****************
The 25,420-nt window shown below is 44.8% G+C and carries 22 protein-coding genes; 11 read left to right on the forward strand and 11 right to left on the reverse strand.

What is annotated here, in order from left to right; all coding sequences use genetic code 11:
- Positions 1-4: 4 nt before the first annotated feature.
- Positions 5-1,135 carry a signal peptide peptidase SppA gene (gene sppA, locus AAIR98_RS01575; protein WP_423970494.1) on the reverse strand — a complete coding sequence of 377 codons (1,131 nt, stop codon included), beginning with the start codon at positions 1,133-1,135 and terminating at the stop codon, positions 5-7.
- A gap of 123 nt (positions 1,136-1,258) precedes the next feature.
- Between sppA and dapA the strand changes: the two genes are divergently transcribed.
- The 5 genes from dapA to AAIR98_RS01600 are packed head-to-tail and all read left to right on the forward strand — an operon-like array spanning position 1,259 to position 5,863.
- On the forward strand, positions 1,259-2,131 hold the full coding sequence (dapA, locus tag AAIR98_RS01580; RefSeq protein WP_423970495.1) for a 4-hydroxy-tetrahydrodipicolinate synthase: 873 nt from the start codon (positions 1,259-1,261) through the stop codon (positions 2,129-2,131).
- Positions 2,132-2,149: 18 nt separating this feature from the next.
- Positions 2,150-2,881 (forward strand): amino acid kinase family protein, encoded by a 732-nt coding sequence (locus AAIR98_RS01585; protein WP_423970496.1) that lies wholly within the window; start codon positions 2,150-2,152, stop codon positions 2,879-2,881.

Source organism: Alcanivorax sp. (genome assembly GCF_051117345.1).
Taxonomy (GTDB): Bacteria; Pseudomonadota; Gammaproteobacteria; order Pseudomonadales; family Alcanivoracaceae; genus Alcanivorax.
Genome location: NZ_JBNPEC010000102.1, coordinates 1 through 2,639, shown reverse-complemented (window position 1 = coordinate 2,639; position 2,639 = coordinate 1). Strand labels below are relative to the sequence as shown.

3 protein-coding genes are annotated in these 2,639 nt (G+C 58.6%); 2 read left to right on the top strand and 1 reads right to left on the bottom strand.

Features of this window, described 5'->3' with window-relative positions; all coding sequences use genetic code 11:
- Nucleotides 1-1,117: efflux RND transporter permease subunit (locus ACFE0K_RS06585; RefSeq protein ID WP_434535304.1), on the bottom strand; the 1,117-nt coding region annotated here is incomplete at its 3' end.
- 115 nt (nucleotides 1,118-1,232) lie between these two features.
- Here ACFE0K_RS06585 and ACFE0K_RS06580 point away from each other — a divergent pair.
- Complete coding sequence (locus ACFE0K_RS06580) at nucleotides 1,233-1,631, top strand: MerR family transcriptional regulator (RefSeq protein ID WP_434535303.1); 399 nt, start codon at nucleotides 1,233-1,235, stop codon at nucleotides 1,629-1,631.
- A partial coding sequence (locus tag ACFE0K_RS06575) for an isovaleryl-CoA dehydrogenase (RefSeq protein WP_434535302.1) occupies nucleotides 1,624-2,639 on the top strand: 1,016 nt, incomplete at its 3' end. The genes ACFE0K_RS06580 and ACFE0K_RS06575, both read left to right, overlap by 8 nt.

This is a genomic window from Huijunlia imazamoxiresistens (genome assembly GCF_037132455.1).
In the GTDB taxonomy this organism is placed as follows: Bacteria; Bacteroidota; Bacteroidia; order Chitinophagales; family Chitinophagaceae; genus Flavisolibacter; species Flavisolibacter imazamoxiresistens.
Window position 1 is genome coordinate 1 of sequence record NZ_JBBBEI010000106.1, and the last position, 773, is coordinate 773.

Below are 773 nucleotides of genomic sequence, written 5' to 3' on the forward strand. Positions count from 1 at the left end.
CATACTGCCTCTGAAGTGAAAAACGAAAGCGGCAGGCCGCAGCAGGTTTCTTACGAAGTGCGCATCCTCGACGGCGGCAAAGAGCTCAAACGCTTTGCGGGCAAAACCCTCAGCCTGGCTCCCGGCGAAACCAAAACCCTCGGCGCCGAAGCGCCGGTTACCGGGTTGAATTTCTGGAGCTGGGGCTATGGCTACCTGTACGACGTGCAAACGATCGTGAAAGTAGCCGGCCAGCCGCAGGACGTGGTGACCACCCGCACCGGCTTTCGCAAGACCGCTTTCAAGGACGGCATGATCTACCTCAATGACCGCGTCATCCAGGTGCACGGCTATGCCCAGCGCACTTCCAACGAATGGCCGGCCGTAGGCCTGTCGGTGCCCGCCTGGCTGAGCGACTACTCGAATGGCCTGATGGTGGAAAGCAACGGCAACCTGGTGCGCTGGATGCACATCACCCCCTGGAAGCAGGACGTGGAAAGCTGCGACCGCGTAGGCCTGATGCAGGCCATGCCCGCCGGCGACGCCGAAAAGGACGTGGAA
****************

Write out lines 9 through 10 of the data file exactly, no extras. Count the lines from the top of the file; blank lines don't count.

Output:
- Positions 2,132-2,149: 18 nt separating this feature from the next.
- Positions 2,150-2,881 (forward strand): amino acid kinase family protein, encoded by a 732-nt coding sequence (locus AAIR98_RS01585; protein WP_423970496.1) that lies wholly within the window; start codon positions 2,150-2,152, stop codon positions 2,879-2,881.